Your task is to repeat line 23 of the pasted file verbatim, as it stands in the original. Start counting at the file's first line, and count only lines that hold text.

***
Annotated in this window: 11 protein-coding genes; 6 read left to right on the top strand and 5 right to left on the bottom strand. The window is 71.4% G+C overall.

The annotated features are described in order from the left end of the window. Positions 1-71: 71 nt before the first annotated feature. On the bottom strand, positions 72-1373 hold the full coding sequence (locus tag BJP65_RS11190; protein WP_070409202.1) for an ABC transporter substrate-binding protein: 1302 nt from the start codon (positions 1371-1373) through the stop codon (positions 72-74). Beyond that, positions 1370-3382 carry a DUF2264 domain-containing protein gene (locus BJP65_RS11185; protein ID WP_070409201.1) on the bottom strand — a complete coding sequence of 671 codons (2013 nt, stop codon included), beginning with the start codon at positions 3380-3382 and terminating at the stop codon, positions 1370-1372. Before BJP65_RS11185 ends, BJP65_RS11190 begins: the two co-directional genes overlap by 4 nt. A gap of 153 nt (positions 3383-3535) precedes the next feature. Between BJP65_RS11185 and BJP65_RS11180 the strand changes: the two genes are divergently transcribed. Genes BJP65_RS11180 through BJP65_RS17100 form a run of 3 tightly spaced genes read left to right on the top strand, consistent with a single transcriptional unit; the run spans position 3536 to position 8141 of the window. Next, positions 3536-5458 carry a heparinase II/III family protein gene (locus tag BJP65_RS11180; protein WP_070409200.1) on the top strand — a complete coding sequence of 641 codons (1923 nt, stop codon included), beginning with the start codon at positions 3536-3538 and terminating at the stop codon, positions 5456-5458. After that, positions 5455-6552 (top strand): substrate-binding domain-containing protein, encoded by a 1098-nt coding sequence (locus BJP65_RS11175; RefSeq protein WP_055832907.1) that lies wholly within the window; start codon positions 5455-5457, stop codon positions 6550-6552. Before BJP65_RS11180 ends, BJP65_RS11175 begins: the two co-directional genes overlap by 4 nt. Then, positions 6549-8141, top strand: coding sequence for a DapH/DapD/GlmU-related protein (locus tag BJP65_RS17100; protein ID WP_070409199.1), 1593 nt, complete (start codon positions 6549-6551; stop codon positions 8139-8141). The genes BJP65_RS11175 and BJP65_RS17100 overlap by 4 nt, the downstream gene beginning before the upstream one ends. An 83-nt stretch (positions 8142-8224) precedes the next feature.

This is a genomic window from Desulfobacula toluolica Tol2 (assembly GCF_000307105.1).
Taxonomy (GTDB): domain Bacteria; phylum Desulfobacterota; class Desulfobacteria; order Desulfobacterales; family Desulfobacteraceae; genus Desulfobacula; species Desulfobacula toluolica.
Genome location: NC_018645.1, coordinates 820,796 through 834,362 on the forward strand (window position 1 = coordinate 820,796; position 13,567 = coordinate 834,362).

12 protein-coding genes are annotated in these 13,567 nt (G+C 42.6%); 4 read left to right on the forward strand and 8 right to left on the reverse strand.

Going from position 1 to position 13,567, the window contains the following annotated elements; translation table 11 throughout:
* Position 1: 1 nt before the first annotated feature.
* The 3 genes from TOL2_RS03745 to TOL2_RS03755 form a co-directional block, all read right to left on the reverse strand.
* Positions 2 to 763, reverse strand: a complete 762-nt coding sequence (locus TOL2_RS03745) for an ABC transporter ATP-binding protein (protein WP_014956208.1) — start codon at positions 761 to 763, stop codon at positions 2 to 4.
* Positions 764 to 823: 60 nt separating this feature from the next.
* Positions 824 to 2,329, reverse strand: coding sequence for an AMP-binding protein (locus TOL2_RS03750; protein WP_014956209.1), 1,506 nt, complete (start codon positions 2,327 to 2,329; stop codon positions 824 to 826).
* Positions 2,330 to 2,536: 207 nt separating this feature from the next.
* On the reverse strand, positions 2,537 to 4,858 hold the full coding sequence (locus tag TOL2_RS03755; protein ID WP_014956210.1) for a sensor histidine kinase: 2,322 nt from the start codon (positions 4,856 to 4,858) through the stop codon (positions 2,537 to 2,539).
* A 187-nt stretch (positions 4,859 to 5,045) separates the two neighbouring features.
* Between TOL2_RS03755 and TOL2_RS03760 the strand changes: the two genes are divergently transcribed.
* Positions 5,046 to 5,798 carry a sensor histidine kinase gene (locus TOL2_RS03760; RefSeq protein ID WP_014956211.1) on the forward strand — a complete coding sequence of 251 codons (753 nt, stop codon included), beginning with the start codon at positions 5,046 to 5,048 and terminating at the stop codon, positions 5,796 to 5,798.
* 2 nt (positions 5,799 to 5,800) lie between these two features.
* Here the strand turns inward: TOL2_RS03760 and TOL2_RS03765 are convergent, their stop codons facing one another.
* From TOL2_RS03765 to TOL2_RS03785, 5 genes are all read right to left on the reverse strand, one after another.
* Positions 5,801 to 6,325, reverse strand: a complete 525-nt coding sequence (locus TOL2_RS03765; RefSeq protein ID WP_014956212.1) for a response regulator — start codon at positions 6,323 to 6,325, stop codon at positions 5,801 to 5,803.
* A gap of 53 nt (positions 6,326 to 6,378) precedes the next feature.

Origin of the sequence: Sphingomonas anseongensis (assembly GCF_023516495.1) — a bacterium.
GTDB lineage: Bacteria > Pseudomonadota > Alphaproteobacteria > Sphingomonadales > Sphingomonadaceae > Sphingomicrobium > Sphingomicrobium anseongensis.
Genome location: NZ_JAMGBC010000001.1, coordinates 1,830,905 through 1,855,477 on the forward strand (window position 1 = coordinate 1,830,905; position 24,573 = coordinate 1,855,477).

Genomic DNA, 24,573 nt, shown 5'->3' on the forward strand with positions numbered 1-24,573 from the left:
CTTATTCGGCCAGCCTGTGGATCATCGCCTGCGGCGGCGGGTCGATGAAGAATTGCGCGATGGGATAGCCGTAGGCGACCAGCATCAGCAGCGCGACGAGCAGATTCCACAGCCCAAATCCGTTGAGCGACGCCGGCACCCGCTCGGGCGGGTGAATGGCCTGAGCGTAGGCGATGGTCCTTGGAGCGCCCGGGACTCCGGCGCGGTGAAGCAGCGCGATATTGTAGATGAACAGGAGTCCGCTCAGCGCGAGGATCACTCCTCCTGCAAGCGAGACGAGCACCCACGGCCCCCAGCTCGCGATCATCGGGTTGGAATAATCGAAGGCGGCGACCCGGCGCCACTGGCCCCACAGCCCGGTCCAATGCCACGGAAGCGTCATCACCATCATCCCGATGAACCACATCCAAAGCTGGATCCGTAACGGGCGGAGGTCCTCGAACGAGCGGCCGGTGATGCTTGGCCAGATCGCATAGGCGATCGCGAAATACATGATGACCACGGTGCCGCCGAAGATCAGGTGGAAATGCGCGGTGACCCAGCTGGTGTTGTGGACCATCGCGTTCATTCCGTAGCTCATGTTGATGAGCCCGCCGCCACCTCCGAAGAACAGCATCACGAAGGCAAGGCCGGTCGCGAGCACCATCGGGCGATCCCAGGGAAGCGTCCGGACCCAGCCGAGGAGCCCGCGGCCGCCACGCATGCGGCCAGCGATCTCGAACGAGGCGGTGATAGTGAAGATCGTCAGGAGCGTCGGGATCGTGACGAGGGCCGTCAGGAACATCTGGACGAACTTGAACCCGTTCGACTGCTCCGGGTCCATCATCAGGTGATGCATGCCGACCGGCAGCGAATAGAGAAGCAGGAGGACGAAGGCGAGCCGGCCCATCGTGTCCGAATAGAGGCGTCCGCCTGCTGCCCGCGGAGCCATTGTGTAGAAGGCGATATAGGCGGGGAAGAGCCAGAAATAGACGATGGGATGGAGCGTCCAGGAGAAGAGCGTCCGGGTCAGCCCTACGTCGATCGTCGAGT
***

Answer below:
Origin of the sequence: Sphingomonas anseongensis (assembly GCF_023516495.1) — a bacterium.